July 19, 2015

Never ask to pass the port

THOSE OF YOU who have experienced civilized upbringings must sometimes wonder why we always pass the decanter of port to the left after dinner in the main saloon. Well, the fact is that we don’t always pass it to the left, or clockwise.
We only pass it to the left in the northern hemisphere. In the southern hemisphere the decanter goes counter-clockwise. If you are ever in any doubt about which way it should go, just flush some water down the galley sink and see which way it revolves as it gurgles out. In the northern hemisphere it will revolve clockwise. In the southern hemisphere it will gurgle counter-clockwise. And those of you who paid attention in science class at school will know that this is due to the Coriolis effect, so named after the Italian plumber who first noticed it.

Port and cheese is a wonderful way to end a dinner on a boat and it needn’t always be a formal affair. For years we have recommended a small glass of port at sunset when at anchor for the night. Port travels better on boats than most wines do. In fact, I half remember reading somewhere that the Portuguese wine merchants used to ship cargoes of port wine as ballast aboard the Grand Banks fishing fleet so that it was suitably matured by the time they got back home to Portugal.

Cheese and crackers go well with port, and red grapes are good also, but if you’re adventurous you might want to try small bamboo skewers loaded with prosciutto, melon, and cheese. I should warn you that port and potato chips don’t make it.

Now, suppose you’re seated around the cabin table after a fine dinner in the northern hemisphere, and the person on your right neglects to pass the port to you, either by deliberate neglect because he doesn’t like you, or through sheer forgetfulness. What do you do? You would commit a gross breach of etiquette if you said: “Please pass the port.”

By tradition, you must say: “Do you know the Bishop of Norwich?”

Anyone with the civilized kind of upbringing I mentioned earlier will immediately pass the port, along with a suitable apology.  But if your question is met with a blank stare or an answer in the negative, you should say: “He’s a fine fellow, but he always forgets to pass the port.”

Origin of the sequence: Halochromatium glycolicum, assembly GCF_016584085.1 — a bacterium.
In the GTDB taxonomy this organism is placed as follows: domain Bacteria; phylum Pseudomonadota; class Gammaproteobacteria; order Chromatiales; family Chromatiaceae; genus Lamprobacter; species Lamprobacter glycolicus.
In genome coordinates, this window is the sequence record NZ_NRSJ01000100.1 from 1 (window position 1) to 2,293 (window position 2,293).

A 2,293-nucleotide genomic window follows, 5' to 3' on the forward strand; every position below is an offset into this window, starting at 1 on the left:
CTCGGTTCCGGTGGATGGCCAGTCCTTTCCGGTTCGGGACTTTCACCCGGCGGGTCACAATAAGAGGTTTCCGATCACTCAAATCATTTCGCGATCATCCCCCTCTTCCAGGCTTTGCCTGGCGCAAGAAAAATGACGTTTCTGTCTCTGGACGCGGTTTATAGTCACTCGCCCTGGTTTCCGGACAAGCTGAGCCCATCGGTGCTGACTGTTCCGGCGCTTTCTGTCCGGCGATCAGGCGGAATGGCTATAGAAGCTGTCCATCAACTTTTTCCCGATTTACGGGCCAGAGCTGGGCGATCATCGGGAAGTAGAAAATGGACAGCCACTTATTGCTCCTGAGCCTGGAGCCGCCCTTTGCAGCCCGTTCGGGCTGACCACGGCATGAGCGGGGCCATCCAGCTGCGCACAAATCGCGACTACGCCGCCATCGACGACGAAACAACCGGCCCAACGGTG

This is what is known in civilized circles as a heavy hint. If the guilty party does not respond by passing the port immediately, you are entitled to throw your gauntlet on the table and challenge him to pistols at dawn. Unless you are seated next to a lady, of course. If she looks nonplussed and fails to pass the port, I think you are entitled to grab it from her and help yourself without penalty.

Incidentally, although you may have a glass of port in front of you, obtained in the ordinary, non-combative manner, you should not take a sip until everybody has been served; and it is exceptionally bad form to drink your port before the main toast.

Incidentally, the decanter should be kept circulating until it is empty. This is because even the best ports start to deteriorate within 24 hours if they are exposed to too much oxygen. Most port benefits from an airing for a few hours before being served, to let it “breathe,” and pouring it from bottle to decanter, if done slowly and carefully, will get rid of most of the sediment that tends to collect at the bottom of the bottle. But there’s no point in keeping the remains for tomorrow. Even the ship’s dog wouldn’t look at it then.

Today’s Thought
Wine nourishes, refreshes, and cheers. Wine is the foremost of medicines  . . . whenever wine is lacking, medicines become necessary.
— The Talmud

“Gimme a return ticket.”
“Yes, sir. Where to?”
“Back here, you idiot.”

(Drop by every Monday, Wednesday, Friday for a new Mainly about Boats column.)

1 comment:

Don P said...

Hi John,

a little background to one element of your story.

Don P